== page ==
So is a Jam session in the works, piano and guitar melodies?

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Still yourself, deep water can absorb many disturbances with minimal reaction.
--When the opening appears release yourself.

today from Gonzalo Lira about what he sees upcoming in UKR. With diminishing hope for a favorable outcome for UKR forces against the superior Russian army, and with increasing economic and political difficulty over here, Biden, prodded by his hawkish NatSec team, and Nato will likely seek to avoid clear defeat by widening the conflict by creating obstacles in Lithuania wrt Russian rail access to its enclave in Kaliningrad, Meanwhile per Lira, Poland is apparently gathering troops on its border with Russia ally Belarus. GL sees the possibility of the US using nukes over there when it becomes clear they cannot win through conventional means on the battlefield.

I'm halfway into a recent talk by John Mearsheimer who is also pessimistic that the UKR war will end soon. Russia will not accept less than victory and the achievement of its stated goals there, while the US cannot accept defeat and is not inclined to engage in serious negotiations as it cannot accept the basic objective of Russia of creating a neutral UKR. JM emphasizes the dangers of protracted wars and how they tend to escalate, and also discusses the possibility of both sides possibly using nukes.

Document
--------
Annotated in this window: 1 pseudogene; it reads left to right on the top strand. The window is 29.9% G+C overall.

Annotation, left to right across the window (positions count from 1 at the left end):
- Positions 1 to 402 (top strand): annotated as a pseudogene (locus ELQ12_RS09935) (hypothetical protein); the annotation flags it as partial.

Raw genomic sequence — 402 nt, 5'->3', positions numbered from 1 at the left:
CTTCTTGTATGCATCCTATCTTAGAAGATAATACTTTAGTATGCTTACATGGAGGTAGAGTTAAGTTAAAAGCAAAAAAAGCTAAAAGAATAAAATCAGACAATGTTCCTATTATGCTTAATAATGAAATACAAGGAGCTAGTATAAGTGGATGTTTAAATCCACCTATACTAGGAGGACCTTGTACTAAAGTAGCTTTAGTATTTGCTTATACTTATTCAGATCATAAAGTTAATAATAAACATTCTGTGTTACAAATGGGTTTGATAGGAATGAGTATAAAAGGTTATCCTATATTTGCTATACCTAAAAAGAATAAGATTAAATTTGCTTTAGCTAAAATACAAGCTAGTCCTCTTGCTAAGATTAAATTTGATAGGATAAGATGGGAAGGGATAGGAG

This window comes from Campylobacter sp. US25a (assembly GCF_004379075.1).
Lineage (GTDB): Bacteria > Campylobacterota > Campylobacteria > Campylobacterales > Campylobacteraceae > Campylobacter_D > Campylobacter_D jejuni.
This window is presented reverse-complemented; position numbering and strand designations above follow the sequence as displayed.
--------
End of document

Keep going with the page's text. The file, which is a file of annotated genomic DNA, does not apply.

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@wokkamile
there is no choice but to either admit defeat or double-down. Gonzalo usually laughs freely, some may say inappropriately so, in his video talks, but this warning message to Americans is all business.

Russia feels it was confronting an “existential” threat when it entered Ukraine in February in order to prevent a major assault on ethnic Russians in eastern Ukraine. If the US (Biden administration) feels the same way about the possible loss of US preeminence dominance of the World both economically and militarily, and there is no plan B to deescalate, neither is there the least willingness to adjust to life in a multi polar World, then the unthinkable becomes more likely than not.